Training consistency

When the new employee onboarding program is based on a knowledge management system, a company can be sure that all colleagues get similar training whenever they join. Even with different mentors who might have different approaches to onboarding, the core content is going to be the same for everyone.


Besides, the knowledge stored in the company’s platform is created and reviewed by experts who verify that it is correct, complete, and up to date. In the event of any changes in the procedures or policies, the corresponding content can be updated centrally to make sure that all users of the knowledge management system have access to correct information.


Higher employee engagement and retention

In addition to providing learning opportunities, a knowledge management system makes new employees feel supported and empowered by the company’s expertise. As a result, they get more confident and satisfied with their work.


Employees use the knowledge management system not only at the onboarding stage. They refer to it on a regular basis to get the information they need at the right moment. Supported by the company’s pool of knowledge, they become more productive and engaged.


Collaboration opportunities

Often, knowledge management is a part of a collaboration platform where employees can communicate, work together on projects and tasks, plan activities, and track their progress. By introducing new hires to such a platform, the company demonstrates ways to connect with colleagues and join the team’s work.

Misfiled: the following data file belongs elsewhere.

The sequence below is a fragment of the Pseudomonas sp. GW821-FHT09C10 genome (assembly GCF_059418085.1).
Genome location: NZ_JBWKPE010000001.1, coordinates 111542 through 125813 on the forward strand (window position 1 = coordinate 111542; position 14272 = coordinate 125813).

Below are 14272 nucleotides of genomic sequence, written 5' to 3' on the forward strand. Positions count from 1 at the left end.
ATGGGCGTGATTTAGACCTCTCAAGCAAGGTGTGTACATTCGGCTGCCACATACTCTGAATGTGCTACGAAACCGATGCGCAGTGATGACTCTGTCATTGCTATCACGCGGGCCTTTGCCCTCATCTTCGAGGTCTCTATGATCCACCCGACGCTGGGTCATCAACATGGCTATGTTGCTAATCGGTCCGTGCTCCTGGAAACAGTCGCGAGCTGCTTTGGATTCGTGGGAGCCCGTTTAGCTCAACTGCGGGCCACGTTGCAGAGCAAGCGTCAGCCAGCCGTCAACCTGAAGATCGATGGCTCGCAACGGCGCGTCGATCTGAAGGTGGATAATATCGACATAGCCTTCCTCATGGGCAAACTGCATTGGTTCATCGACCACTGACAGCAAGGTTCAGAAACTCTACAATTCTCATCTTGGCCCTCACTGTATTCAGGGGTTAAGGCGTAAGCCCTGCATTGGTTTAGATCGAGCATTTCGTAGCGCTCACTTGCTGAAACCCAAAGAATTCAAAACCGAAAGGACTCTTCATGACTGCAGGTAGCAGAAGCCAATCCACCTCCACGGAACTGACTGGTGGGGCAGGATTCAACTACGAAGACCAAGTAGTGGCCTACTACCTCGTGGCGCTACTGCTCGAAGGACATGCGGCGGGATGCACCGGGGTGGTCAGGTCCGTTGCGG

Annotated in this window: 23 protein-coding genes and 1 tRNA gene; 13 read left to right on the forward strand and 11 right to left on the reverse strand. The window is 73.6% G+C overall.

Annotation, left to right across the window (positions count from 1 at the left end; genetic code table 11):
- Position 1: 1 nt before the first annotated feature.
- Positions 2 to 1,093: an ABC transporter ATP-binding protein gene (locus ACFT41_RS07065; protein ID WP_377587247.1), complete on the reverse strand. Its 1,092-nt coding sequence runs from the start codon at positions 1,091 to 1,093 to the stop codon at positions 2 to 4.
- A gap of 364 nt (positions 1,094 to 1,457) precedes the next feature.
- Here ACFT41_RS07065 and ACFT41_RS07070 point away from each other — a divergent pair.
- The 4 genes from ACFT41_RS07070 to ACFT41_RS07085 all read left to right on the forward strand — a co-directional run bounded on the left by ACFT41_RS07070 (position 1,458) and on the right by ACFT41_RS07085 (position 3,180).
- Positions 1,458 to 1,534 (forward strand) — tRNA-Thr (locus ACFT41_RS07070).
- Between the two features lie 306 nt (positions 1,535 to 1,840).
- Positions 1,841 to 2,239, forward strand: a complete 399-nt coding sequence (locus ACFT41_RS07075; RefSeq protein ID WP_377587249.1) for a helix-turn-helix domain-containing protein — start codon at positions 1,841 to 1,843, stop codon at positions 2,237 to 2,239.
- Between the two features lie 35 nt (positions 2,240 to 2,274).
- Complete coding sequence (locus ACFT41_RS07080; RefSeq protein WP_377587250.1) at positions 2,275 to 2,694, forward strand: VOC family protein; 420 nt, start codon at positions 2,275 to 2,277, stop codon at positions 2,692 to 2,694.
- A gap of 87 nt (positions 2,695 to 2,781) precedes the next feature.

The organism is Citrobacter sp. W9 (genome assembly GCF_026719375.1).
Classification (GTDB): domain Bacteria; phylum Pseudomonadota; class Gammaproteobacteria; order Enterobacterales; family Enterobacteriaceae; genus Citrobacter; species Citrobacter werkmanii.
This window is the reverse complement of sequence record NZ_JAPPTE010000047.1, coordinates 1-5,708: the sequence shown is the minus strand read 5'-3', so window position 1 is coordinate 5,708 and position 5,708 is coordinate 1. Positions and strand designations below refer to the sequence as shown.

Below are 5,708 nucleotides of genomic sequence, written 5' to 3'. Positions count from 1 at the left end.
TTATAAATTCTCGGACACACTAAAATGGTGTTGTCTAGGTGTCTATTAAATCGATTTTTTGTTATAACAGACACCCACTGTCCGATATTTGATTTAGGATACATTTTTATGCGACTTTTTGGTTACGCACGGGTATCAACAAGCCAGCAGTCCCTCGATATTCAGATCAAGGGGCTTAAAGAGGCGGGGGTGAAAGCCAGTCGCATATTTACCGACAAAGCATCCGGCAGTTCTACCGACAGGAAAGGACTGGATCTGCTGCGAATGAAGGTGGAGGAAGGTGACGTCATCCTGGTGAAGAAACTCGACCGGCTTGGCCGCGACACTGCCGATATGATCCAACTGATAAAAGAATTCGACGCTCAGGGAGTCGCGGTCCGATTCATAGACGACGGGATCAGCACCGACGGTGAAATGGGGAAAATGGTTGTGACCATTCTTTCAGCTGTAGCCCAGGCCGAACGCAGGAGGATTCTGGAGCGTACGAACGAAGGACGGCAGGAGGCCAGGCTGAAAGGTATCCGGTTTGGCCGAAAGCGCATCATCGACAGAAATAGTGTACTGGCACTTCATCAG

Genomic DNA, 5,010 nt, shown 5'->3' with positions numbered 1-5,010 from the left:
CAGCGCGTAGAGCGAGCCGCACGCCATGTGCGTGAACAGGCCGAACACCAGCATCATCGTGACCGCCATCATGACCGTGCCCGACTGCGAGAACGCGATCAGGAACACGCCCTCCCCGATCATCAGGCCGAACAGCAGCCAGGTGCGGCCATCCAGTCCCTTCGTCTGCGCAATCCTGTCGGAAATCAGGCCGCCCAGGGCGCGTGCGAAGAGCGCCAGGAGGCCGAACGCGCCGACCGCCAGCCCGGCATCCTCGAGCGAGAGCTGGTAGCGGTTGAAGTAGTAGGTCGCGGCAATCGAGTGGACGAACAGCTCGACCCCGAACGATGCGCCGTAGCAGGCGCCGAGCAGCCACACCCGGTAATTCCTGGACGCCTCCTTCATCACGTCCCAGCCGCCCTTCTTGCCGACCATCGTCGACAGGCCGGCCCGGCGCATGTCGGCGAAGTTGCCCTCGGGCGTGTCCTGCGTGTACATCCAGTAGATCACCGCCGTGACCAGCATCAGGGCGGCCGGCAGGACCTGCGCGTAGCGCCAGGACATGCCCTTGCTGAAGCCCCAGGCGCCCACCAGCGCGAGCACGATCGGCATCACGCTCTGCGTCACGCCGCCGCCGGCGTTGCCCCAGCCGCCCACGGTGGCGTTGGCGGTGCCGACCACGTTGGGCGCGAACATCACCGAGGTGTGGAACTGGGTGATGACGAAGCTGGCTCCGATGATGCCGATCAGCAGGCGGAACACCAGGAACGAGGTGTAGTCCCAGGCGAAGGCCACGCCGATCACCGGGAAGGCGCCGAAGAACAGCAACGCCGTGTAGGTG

A knowledge management system opens convenient channels for information sharing between people and teams, thus equipping everyone with the data they need and preventing siloes. When new employees learn to rely on such a system from day one, they get ready to share and cooperate with others.


Knowledge retention

It is a common practice to invite experienced employees to act as mentors for new hires. In the process, they transfer their knowledge and skills guiding newcomers through the most important aspects of their work.


However, when mentors leave the company for whatever reasons, it may be practical to keep their expertise and use it to train the next generations of new employees. Here, a knowledge management system plays a vital part, as it becomes the receptacle of the information that the leaving colleague wants to share. The format may differ - a page in the knowledge base, a tutorial, a module in the onboarding program, or a process diagram. In all cases, new employees will benefit from it.


Wrapping up

In onboarding new employees, a good knowledge management system is a core component. However, its value is much wider than that. It should be regarded as a central source of truth regarding the company’s procedures and standards and a go-to resource for everyone, from newcomers to seasoned experts.


Editorial Team
Consultant
This article was written by Editorial a Consultant at Industrial Psychology Consultants (Pvt) Ltd